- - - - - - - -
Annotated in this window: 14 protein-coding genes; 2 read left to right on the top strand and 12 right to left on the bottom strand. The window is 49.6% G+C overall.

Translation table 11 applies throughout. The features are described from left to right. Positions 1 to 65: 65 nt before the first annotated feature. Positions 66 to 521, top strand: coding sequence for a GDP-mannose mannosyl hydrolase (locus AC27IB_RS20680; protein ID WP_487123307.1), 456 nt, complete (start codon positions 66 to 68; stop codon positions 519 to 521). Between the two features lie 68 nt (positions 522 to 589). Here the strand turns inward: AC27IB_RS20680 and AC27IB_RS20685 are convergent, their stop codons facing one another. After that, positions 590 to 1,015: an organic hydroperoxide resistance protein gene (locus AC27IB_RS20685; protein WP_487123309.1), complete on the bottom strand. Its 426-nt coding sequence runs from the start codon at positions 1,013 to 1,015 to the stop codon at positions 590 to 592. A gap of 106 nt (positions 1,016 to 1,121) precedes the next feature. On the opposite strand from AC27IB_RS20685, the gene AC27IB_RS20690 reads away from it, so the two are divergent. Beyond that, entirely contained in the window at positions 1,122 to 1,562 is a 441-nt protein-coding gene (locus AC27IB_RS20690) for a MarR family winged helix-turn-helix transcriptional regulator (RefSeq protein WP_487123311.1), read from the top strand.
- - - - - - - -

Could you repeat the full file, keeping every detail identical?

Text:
Annotated in this window: 14 protein-coding genes; 2 read left to right on the top strand and 12 right to left on the bottom strand. The window is 49.6% G+C overall.

Translation table 11 applies throughout. The features are described from left to right. Positions 1 to 65: 65 nt before the first annotated feature. Positions 66 to 521, top strand: coding sequence for a GDP-mannose mannosyl hydrolase (locus AC27IB_RS20680; protein ID WP_487123307.1), 456 nt, complete (start codon positions 66 to 68; stop codon positions 519 to 521). Between the two features lie 68 nt (positions 522 to 589). Here the strand turns inward: AC27IB_RS20680 and AC27IB_RS20685 are convergent, their stop codons facing one another. After that, positions 590 to 1,015: an organic hydroperoxide resistance protein gene (locus AC27IB_RS20685; protein WP_487123309.1), complete on the bottom strand. Its 426-nt coding sequence runs from the start codon at positions 1,013 to 1,015 to the stop codon at positions 590 to 592. A gap of 106 nt (positions 1,016 to 1,121) precedes the next feature. On the opposite strand from AC27IB_RS20685, the gene AC27IB_RS20690 reads away from it, so the two are divergent. Beyond that, entirely contained in the window at positions 1,122 to 1,562 is a 441-nt protein-coding gene (locus AC27IB_RS20690) for a MarR family winged helix-turn-helix transcriptional regulator (RefSeq protein WP_487123311.1), read from the top strand.